### Law of Large Numbers in Insurance

The Law of large numbers helps insurance companies reduce the risk of loss by pooling information on a large number of people. Let’s take the example of a car insurance company ABC Ltd. The company collects data from people of all ages to gather information on their age and the number of accidents caused. This will help determine what premium to charge for a particular part in that age group. For example, if the accidents are caused mostly by people aged 25, then people belonging to that category will be charged higher.

Charging higher premiums for that particular age group can help recover losses due to accidents caused by them. These companies arrive at such a conclusion after following many people’s details, like a small sample of people may not contain the required age groups and reveal any important information. The insurance field uses similar applications in house insurance, health insurance, and other vehicle insurances.

How does one use the Law of large numbers?

This particular technique can be used in various industries, such as determining the premium to be set in the insurance industry, predicting growth forecasts in a corporation, and so on.

What is the weak and strong Law of large numbers?

The Weak Law of large numbers definition states that if a set of independent and identically distributed random variables exists, the sample mean will converge towards the actual mean. The sample mean can be brought closer to the distribution mean by using a large sample set of values. The strong Law of large numbers definition, on the other hand, states that the sample mean and distribution mean will converge closer to the true value.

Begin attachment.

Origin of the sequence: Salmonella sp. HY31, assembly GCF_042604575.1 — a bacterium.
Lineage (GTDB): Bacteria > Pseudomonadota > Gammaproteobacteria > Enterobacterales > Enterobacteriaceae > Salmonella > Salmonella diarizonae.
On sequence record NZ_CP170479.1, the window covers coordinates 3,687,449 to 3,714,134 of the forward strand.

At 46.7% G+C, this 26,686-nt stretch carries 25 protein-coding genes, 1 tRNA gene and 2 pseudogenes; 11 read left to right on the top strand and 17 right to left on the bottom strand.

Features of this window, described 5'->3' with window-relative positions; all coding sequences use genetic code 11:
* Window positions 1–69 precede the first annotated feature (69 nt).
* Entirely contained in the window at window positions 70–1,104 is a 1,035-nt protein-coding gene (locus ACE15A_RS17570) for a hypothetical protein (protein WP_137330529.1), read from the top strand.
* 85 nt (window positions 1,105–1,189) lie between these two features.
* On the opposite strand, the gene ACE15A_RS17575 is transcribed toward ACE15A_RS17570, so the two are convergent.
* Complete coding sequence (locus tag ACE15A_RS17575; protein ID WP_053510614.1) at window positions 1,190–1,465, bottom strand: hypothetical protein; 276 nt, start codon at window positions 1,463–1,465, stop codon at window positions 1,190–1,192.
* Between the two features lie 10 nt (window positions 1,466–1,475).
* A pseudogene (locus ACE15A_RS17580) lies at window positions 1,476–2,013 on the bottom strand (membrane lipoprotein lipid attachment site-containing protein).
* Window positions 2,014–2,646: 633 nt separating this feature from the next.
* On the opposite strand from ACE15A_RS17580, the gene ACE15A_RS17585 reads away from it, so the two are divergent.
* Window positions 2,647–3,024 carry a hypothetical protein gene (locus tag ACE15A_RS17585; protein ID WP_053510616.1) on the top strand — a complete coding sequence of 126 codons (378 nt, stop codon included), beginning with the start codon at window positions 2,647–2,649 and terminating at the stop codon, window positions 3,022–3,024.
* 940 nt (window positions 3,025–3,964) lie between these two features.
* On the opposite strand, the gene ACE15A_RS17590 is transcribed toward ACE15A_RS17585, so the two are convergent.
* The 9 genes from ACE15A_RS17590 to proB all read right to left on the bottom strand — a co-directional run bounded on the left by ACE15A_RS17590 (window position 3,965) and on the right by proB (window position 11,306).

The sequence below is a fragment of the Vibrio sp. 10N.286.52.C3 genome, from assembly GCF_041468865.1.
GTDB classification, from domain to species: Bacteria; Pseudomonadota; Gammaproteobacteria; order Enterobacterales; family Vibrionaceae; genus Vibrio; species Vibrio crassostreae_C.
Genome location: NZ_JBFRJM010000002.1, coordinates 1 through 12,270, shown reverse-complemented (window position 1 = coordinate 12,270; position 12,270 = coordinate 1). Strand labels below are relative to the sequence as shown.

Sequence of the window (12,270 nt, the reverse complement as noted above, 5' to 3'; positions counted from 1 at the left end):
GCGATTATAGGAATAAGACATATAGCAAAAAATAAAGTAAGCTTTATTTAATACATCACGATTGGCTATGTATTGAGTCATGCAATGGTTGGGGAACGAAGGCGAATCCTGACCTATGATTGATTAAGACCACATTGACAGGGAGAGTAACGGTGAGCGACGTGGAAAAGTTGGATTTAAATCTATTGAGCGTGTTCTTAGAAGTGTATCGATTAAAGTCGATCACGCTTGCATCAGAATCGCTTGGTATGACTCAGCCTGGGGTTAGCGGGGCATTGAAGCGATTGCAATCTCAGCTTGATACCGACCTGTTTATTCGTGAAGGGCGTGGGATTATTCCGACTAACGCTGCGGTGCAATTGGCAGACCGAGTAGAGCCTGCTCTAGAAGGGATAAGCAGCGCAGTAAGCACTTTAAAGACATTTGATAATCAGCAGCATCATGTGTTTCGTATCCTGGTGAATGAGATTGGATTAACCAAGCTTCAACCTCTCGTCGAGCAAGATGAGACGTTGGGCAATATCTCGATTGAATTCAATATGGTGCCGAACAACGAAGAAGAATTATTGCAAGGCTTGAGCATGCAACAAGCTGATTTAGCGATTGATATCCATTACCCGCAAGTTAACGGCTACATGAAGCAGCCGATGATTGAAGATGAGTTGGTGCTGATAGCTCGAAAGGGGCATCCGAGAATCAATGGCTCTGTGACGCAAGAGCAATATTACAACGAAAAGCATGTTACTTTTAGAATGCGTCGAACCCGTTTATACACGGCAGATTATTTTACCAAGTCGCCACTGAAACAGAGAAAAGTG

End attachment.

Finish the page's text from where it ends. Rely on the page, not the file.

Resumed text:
Why is the Law of large numbers useful?

The Law is particularly effective for approximating large calculations and increasing the likelihood of accuracy in a situation. Getting a figure closer to the real mean or average increases the data’s reliability and can help one make key decisions.

This article has been a guide to the Law of Large Numbers & its Definition. Here we discuss the law of large numbers in statistics and insurance along with its examples. You can learn more about statistics from the following articles –